The Shakespeare Conference: SHK 8.1245.  Saturday, 20 December 1997.

From:           Marilyn A. Bonomi <This email address is being protected from spambots. You need JavaScript enabled to view it.>
Date:           Thursday, 18 Dec 1997 22:13:29 -0500
Subject:        Juliet and the "inconstant moon"

While discussing the first balcony scene with my high school sophomores,
we considered the question of why Juliet tells Romeo not to swear by the
moon.  Although the obvious textual answer came up immediately, one
student asked the following:

Is Juliet telling Romeo not to swear to or by Diana, goddess of the moon
and of chastity?  If so, why would she want him NOT to swear chastity-is
she already that interested in him?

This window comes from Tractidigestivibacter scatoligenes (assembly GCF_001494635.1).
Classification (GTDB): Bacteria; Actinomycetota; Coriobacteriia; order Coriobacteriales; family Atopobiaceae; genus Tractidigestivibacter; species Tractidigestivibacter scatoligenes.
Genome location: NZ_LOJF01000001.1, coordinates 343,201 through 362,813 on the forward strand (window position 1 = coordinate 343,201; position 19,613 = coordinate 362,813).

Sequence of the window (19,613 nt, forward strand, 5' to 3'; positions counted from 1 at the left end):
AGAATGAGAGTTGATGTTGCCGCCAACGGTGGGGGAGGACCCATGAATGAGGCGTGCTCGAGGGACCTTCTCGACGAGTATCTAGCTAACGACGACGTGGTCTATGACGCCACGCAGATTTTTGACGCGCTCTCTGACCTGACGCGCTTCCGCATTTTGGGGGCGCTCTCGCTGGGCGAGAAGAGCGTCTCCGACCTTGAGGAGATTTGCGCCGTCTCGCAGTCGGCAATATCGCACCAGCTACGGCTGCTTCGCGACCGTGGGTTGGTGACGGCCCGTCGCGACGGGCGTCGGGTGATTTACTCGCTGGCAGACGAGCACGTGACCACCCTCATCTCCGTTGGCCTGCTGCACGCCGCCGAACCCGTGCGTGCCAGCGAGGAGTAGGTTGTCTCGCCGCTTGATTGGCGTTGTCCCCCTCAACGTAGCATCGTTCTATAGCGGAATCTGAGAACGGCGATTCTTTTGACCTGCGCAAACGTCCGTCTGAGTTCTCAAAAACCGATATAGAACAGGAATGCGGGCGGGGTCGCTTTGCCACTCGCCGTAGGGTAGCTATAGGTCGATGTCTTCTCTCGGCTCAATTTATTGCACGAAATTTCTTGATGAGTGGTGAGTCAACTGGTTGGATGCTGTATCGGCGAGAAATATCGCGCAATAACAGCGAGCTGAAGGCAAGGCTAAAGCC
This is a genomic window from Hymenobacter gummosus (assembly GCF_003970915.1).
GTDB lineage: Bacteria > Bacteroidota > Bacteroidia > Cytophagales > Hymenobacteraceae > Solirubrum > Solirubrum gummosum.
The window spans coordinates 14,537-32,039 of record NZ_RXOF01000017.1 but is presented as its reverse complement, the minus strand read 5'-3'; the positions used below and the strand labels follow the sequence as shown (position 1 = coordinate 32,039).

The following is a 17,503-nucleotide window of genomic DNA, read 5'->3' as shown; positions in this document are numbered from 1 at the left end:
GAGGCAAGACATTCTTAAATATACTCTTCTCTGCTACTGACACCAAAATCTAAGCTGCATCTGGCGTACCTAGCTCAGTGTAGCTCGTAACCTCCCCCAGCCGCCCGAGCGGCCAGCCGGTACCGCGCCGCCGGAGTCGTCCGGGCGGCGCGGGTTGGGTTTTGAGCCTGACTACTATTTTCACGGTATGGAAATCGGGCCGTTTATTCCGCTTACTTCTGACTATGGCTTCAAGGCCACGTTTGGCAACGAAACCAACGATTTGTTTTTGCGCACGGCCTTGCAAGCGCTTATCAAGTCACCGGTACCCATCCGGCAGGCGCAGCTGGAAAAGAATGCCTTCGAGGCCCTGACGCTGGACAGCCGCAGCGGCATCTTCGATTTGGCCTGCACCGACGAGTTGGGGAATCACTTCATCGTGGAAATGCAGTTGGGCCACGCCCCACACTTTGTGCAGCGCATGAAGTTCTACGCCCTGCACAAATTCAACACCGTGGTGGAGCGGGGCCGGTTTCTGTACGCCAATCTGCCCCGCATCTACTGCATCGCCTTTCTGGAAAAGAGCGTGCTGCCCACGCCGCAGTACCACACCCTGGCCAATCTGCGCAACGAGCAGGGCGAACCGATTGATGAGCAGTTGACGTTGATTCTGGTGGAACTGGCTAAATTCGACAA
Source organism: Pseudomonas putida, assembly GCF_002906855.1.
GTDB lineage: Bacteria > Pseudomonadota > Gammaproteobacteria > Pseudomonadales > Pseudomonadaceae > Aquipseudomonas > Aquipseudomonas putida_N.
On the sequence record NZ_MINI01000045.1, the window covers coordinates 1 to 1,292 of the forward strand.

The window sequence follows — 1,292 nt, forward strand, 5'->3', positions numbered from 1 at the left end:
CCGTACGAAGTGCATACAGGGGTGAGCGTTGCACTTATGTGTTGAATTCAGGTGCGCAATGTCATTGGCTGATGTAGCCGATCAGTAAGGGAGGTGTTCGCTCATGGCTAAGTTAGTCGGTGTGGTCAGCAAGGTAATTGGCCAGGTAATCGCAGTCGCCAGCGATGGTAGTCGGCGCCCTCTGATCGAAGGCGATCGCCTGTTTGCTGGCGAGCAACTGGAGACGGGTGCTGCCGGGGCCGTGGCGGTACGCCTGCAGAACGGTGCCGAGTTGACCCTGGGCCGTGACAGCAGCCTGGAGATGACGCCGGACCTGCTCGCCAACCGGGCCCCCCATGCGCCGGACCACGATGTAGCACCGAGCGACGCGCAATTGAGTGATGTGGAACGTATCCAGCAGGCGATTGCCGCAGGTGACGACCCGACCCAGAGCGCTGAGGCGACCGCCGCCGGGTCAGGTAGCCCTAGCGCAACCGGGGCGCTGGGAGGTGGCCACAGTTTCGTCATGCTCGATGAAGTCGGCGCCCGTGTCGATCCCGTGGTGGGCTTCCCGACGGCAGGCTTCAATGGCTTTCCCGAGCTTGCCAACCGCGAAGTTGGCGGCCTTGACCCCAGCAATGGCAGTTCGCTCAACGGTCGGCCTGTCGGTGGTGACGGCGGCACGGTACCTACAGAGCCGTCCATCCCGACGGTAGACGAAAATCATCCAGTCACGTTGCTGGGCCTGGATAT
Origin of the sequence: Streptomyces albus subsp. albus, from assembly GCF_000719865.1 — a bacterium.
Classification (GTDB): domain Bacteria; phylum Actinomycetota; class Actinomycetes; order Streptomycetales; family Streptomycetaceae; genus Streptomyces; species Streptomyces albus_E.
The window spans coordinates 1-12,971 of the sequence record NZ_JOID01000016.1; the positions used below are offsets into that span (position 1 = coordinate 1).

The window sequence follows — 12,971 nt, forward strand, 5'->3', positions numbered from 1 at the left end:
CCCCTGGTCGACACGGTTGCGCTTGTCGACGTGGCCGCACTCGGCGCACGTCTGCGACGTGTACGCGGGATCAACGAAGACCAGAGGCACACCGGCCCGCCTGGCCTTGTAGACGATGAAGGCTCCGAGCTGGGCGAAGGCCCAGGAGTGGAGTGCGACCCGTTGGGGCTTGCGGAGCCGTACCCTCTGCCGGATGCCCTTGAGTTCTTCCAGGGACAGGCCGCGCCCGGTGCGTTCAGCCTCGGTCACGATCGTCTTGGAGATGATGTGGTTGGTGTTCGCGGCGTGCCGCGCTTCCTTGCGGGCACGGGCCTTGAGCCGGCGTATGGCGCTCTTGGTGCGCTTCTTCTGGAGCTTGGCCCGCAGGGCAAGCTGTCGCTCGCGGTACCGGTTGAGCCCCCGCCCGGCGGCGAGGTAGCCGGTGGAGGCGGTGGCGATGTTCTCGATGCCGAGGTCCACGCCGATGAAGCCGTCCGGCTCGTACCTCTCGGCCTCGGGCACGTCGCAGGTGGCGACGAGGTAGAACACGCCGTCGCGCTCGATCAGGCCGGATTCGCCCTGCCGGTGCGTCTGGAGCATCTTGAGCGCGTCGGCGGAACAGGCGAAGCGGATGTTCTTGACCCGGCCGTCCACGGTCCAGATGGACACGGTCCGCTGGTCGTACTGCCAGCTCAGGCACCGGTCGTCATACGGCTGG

My first reaction was, the text is clear: she says the moon is

But my second reaction was, Geez, a kid who's willing to think, to
connect to what we'd talked about in 1.1 with Rosaline having "Dian's
wit" and the consequent offer from Romeo of gold if she'd "ope her lap"
(which phrase, incidentally, becomes a most convenient euphemism
throughout our discussions of the play).

And my third thought is-she's certainly hot enough to suggest
instantaneous marriage...  Maybe the kid's ON to something.

I promised to ask my Shakespeare professor at Southern CT. State U., but
we had no time in class, and the semester has ended.  So I'm turning to
all of you on the list, to see what you think.

Thanks in advance!

Marilyn B.

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